Following on the heels of yesterday’s post about the imagery of portfolio planning, today’s post is about some other language I’ve been using, with varying degrees of success.
Today, then, we leave behind the simple world of airplanes that definitely fly, and charge into the world of quantum mechanics generally, and of Heisenberg‘s Uncertainty Principle specifically — a world in which airplanes might, or might not, fly, depending on . . . how you look at it.
Now I’ll be the first to admit that this stuff can be hard. In fact, reading about quantum mechanics can leave your head hurting — kind of like what happens when I think about negative interest rates — because the thoughts of Heisenberg and Schrodinger, involving eigenstates and maybe-dead cats and the like, are all so very much removed from our everyday experience that they can be bewilderingly confusing.
But that confusion can ultimately leave things, perhaps, just a little more illuminated, so it’s off, into the world of uncertainty, we go!
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As a result of the difficult-for-most-everybody nature inherent in quantum mechanics, lay versions of its basic concepts abound.
The lay version I want to focus on is, thankfully, straightforward enough. Here the idea is that, even though our eyes and minds tell us that a given object has certain characteristics (the chair is red, for example or, more in keeping with the topic, the subatomic particle is located on a certain part of the red chair), it’s entirely within the realm of possibility that the object has displayed many different characteristics (the chair has also been black, and the subatomic particle has also been located on a different part of the chair), but that when we looked, the object just so happened to be that way (black or red, but not both, and here or there, but not both).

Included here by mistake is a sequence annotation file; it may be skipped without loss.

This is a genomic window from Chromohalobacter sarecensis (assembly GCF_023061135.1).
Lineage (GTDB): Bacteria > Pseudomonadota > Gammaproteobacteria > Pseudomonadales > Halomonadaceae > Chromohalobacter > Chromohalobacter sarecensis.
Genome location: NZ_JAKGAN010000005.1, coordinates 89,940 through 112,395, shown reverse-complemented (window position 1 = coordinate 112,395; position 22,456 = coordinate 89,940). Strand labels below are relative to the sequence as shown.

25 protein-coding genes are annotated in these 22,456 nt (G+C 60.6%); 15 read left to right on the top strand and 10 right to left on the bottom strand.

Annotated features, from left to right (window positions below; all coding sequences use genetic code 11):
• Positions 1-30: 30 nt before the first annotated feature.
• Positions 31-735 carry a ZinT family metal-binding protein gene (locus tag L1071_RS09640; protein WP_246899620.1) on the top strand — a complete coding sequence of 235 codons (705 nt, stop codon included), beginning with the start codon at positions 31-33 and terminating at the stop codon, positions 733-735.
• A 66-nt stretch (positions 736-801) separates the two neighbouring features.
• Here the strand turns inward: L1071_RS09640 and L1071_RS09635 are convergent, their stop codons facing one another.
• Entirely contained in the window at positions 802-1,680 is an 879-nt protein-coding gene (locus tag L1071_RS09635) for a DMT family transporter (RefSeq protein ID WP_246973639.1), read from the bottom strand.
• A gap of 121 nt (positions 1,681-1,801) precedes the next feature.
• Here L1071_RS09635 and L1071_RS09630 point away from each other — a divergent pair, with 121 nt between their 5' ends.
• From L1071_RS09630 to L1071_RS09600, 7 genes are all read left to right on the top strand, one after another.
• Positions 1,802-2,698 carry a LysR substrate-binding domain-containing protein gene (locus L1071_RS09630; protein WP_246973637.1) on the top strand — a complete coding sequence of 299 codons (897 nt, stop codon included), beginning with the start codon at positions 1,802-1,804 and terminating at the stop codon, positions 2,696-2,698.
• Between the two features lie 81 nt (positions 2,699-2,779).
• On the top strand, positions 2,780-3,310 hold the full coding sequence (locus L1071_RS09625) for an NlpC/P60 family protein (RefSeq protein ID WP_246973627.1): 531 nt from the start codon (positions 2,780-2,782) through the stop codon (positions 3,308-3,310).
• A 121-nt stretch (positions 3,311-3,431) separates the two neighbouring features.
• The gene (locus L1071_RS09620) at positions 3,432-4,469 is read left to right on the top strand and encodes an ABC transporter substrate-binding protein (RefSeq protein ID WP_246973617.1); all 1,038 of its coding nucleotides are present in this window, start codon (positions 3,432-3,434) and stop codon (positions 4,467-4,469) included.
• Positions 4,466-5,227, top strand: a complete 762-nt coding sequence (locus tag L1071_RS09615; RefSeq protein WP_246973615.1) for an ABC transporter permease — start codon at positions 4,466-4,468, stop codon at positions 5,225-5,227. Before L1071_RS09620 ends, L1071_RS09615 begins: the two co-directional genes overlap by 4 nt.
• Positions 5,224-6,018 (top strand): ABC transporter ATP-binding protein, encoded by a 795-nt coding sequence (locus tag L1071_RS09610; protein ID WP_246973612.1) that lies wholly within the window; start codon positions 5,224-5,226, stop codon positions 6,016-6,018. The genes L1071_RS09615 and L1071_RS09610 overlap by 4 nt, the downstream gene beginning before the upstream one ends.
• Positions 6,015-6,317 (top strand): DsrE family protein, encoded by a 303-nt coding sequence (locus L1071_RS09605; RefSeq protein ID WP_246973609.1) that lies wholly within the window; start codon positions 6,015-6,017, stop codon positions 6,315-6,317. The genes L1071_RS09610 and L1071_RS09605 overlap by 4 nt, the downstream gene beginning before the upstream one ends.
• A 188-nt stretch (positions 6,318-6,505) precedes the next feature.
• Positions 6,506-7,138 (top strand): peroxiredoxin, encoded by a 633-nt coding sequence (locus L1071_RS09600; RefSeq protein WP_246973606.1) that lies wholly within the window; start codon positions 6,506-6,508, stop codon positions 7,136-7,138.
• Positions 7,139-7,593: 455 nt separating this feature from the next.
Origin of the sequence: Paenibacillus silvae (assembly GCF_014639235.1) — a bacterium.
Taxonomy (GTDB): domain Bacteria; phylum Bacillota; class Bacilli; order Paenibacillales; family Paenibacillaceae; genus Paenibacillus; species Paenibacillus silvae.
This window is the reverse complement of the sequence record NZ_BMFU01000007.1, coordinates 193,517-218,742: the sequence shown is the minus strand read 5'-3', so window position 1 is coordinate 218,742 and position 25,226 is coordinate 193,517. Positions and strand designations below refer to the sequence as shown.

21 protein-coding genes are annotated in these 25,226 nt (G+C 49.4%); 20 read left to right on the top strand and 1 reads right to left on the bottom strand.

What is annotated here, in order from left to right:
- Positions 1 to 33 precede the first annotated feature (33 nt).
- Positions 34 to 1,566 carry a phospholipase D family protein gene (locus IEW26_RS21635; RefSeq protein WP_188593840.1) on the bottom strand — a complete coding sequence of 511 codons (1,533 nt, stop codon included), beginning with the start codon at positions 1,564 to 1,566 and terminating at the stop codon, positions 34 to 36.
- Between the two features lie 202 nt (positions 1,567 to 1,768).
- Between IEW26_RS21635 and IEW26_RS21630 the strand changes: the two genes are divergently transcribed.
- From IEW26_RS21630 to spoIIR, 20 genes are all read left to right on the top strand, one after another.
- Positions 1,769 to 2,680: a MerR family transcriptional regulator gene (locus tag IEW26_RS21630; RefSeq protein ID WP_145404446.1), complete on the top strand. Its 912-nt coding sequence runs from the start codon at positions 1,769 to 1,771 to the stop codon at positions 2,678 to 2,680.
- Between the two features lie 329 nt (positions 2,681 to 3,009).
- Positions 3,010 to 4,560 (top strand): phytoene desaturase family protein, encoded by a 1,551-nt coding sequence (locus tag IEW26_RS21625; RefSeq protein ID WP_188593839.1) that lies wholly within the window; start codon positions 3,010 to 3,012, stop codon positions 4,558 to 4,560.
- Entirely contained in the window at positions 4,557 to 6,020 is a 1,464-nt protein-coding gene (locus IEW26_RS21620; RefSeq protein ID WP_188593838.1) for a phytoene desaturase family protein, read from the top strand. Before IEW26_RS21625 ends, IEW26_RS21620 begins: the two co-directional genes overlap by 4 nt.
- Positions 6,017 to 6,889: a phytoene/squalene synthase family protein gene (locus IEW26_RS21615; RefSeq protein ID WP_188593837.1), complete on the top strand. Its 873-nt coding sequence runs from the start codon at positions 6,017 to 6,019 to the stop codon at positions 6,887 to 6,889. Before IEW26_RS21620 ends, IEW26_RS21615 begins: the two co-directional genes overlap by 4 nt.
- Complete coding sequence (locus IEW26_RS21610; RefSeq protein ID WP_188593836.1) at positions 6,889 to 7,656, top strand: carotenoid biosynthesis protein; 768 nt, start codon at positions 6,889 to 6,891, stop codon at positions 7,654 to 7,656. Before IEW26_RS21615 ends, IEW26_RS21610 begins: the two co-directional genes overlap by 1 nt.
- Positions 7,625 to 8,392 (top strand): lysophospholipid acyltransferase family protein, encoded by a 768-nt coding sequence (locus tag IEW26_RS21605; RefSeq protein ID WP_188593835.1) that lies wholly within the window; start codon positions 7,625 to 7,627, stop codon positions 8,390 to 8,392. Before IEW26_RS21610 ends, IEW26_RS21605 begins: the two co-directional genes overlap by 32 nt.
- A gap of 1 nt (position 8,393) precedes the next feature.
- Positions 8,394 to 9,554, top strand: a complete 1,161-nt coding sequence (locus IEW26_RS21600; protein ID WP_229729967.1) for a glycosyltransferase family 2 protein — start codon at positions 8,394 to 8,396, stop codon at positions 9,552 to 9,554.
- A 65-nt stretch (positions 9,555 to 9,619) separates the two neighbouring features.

Or, if you want to hurt your head further, you can think of it instead of as the object simultaneously having all those characteristics — the chair is both red all over and black all over, and the subatomic particle is in various places on both the red-all-over and black-all-over chair — and that the very act of observing the object delineated those characteristics down to the single characteristic we observed.
To lay it down even further, you can say that the very act of observing an object takes the probabilities swirling around that object down to a single actuality. More picturesquely, you can think of the object as existing as a probability cloud of differing existences which, when observed, condensates down to a single solitary existence.
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You can look on Wikipedia for something that sets this idea out, nicely and simply, but nothing is spot on, because physicists are not lay people, and because quantum mechanics and the uncertainty principle are mathematically-derived ideas which, thus far, have proven to be stupendously and insanely accurate, so physicists are loathe to mooshy up their beautiful theory to make it understandable for those using Wikipedia. Can you blame ’em?